They indicted 16 members of a network that tried to traffic weapons and drugs between Mexico and the United States.

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source: paudal.com

They indicted 16 members of a network that tried to traffic weapons and drugs between Mexico and the United States.

Prosecutors revealed that the leaders of the criminal organization, identified as José Maldonado Ramírez, 33, and his fiancee, Iris Amador García, 30, of Bellflower, California, were arrested on October 28.

This Wednesday, November 3, federal officials in the United States revealed that 16 people were indicted in the country after a series of arrests in operation in several states against a network of methamphetamine and fentanyl distribution.

US Attorney Nick Brown reported that the drugs came from California and were sold in at least six counties in Washington state.

"Members of the network tried to trade drugs for firearms - weapons that could be transported to Mexico - contributing to the terrible violence south of the border," Brown said in a press release, the Associated Press reported. "Those arrests are a significant step for the safety of the community."

The investigations began in early

 2020, when people who worked with US law enforcement agencies provided information on drug sales. Authorities seized 4.5 kilograms of methamphetamine in May 2020 at a traffic stop and 20 kilograms at another traffic light in April 2020.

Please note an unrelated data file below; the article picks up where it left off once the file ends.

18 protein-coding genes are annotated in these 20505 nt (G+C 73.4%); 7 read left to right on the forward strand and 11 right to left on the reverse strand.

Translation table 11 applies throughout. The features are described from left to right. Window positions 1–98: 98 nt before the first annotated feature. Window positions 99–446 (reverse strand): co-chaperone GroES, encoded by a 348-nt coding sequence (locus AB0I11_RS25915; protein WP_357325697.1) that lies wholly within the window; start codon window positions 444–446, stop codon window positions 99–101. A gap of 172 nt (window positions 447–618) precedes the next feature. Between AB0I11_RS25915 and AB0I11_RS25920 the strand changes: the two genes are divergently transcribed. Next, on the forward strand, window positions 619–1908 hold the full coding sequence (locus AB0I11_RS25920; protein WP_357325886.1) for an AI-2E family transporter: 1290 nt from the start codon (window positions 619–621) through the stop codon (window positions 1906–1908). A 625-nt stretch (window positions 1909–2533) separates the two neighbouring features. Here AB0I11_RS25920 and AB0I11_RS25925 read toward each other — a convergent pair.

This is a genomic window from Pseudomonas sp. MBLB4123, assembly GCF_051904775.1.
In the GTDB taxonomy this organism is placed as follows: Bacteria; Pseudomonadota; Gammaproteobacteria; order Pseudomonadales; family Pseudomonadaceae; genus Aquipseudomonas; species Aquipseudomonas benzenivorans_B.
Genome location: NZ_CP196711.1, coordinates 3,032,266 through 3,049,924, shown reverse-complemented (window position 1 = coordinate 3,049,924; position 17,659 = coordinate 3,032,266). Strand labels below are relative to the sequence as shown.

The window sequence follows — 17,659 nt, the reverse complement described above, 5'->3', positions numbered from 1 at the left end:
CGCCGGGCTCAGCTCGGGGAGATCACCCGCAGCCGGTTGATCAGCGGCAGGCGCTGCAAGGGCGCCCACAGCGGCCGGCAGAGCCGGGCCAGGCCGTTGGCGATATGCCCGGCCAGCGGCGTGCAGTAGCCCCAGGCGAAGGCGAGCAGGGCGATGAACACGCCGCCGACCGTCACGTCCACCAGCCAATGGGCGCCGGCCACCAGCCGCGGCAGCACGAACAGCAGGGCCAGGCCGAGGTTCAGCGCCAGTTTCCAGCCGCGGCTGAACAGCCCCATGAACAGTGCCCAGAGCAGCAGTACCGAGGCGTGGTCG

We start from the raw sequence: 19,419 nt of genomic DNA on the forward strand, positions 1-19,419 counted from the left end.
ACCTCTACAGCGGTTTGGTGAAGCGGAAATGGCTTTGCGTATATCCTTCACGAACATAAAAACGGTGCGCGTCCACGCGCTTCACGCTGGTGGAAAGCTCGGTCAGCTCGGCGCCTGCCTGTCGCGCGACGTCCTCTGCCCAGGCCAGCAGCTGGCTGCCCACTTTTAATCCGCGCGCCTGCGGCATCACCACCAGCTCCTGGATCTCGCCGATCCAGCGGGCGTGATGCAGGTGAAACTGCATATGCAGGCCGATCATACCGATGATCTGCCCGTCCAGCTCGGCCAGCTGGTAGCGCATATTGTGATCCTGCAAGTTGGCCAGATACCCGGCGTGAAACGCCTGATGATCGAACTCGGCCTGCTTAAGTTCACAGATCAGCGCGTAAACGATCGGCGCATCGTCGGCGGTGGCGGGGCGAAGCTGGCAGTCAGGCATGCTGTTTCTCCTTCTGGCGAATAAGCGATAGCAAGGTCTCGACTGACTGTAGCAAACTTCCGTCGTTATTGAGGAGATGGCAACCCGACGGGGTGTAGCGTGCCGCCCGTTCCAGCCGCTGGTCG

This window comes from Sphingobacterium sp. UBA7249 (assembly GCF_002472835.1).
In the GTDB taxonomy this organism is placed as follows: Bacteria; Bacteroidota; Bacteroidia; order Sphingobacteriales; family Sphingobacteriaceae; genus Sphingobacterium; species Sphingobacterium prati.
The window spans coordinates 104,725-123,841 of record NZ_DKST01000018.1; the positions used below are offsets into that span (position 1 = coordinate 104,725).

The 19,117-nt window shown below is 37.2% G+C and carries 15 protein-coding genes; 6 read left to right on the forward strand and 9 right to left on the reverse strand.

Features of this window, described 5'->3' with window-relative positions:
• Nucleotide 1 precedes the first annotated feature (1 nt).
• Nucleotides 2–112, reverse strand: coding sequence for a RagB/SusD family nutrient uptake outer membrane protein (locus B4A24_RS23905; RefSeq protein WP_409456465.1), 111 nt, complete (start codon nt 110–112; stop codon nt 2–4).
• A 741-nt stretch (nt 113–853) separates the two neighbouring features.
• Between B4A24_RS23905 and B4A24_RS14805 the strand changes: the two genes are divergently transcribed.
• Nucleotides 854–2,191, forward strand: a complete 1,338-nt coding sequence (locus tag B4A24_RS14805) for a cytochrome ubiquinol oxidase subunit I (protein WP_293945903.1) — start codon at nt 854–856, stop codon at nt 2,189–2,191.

In September of 2021, federal forces seized 37.6 kilograms of methamphetamine and 20,000 pills of fentanyl.

Prosecutors revealed that the leaders of the network, identified as José Maldonado Ramírez, 33, and his fiancee, Iris Amador García, 30, of Bellflower, California, were arrested on October 28.

"The objectives of this operation were to penalize those responsible for the threat of illegal narcotics trafficking and the violence associated with it, which has plagued our communities for far too long in Washington State and throughout the Pacific Northwest," said Fran. Tarentino, a special agent for the federal drug agency.

On September 30, at a press conference, the Department of Justice of the United States of America said that fentanyl, a drug that has caused a crisis in that country, is produced so massive by cartels of the drug trade in Mexico. In this context, the US government specifically pointed to the Sinaloa Cartel and the Jalisco Nueva Generación Cartel (CJNG).

Anne Milgram was appointed head of the US Drug Enforcement Administration ( DEA ) three months ago. At a press conference, he stated that he noticed a pattern in just a couple of weeks after starting work.

"Almost daily, I learned of an overdose death linked to fentanyl," he said. "Almost always from a counterfeit and deadly pill ."

The administrator warned of a new danger: medicine or prescription pills that are counterfeit and contaminated with fentanyl. He said many communities had reported high levels of drug trafficking and sale and increased violent deaths.

This is not a local issue. This is also a national issue. DEA's mission is to protect our communities by fighting criminal drug trafficking networks that attack every corner of the United States with deadly fentanyl he said. "But our work is also about something else. Helping families across the country that we know are grieving the loss of a loved one due to an overdose. A son or a daughter, a mother or a father, a sister or a brother, a friend or a neighbor".

Milgram revealed that since the beginning of August, the government began a search for public security at the national level to combat the crisis of counterfeit pills that drug cartels massively produce in Mexico.

The pills are made to look like natural prescription drugs, such as OxyContin, Vicodin, Percocet, Xanax, and other drugs, said the DEA head.